Nov 30, 2012

Nifty November Displays

My director, Kim and I must have been feeling a little punchy this month when we brainstormed our November library displays. Since we live in Wisconsin, we wanted a fun way to display our hunting books. Kim came up with the slogan “Hunt Down a Good Book” and I came up with the visual.
We pulled all of our hunting and cooking non-fiction books and added some Adult and Juvenile  fictional books about hunting. I was looking for a deer target to add, but didn't manage to find one.
Our next idea was to promote No Shave November. We thought about pulling all of the Juvenile fiction books with facial hair, but alas, not a lot of kids books have mustaches on the cover. My second grade daughter has been nutty about mustaches (she has earrings, sunglasses and a necklace with mustaches) so I thought the kids might think it was fun to have a bunch of books wearing mustaches. We cut up a bunch of mustaches and taped them to the covers of books. I made a poster with the slogan, “It’s no shave November, I mustache you to check out these books!”
I also thought it would be fun if the kids could have mustaches on sticks to wear around the library to attract some attention to the display! Because who doesn't like fake mustaches? My favorite was the little bald baby in pink wearing a mustache courtesy of her sister! I did manage to grab one of the school aged kids for a quick picture. We had to replenish our mustaches on sticks several times this month. 
Sadly, not many of the books on the mustache display got checked out for as much as the kids played with the mustaches, but we had a some fun!

For the little ones, I put a tree above the book cart display and added the picture books about Thanksgiving to the top of the cart. On the middle shelf I supplied leaf shapes and colored markers for the kids to write what they were thankful for.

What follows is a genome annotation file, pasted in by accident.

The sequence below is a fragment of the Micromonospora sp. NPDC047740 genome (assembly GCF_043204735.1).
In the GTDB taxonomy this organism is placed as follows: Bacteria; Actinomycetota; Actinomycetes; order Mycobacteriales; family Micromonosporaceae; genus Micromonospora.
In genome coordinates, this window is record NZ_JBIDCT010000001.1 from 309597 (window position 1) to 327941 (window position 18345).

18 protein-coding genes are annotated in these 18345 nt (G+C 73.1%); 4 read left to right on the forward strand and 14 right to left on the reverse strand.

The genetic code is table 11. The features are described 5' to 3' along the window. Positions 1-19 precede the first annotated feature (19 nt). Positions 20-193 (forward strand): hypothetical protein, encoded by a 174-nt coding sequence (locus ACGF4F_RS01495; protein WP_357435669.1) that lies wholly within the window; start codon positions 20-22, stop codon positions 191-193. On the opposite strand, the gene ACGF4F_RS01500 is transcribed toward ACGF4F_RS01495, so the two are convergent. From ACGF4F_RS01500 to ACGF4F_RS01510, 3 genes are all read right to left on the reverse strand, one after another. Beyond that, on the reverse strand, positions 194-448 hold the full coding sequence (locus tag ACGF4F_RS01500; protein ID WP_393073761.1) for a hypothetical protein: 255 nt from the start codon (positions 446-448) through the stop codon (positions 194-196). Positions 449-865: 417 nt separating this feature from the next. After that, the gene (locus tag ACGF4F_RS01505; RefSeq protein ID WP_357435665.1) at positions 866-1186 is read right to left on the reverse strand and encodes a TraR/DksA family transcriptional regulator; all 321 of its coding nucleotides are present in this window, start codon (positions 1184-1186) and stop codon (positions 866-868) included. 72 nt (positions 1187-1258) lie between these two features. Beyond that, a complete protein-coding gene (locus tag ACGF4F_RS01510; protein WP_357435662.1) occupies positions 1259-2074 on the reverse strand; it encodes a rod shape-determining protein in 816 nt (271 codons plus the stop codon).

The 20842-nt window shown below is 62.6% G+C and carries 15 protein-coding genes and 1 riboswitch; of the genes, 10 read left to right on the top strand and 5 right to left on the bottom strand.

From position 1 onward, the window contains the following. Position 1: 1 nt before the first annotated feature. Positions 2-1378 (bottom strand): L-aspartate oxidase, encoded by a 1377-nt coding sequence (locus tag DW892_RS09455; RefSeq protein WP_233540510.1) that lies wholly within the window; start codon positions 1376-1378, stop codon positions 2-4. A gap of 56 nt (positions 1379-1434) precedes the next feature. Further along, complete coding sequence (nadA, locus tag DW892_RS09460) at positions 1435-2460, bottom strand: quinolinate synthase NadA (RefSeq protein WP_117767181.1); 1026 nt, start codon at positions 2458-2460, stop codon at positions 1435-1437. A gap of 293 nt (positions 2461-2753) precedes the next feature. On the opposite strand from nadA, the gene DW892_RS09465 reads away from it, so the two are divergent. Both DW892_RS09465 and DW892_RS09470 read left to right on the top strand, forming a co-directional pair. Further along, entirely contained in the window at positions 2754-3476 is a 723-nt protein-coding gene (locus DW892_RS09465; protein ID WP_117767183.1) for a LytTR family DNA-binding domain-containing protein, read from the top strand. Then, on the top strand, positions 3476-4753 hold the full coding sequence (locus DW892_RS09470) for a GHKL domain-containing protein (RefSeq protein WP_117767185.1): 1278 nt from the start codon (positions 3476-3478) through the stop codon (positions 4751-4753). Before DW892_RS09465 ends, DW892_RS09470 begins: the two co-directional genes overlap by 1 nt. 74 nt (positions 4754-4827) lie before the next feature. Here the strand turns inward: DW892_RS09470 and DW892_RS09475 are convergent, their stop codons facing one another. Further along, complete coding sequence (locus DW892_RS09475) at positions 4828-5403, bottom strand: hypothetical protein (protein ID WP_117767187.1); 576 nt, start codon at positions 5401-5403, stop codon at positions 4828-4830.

We had a few participants here, but more as the month went on. When it came time for the holiday books to take over the cart, I shifted the tree to an empty wall because I don't have the heart to get rid of it yet.

Nov 29, 2012

A Long and Winding Road

What a long and winding road it has been. I started babysitting for my cousins when I was in the fifth grade. Since then, I have worked at group centers and run a small childcare center in my own home. I have earned two bachelors and two masters degrees. I started my first library job in 2011.
Both of these jobs are related to working with children, but they are miles apart in the number of and way that services are provided. Childcare has to be one of the most stressful jobs on this planet (I say that now that I am not in it anymore). I love working with kids, but I love it way more at the library than I ever did at a childcare center.
Here are a few things I've learned that helped me transition from early childhood teacher to librarian.
KiDs aRE fUn!!!  The most important thing I learned while working in childcare was that KiDs ARe FuN! Kids are honest, playful, and they love to laugh and have fun. Adults often take themselves too seriously and forget to make time for fun in their lives, and they sometimes forget to let kids have fun.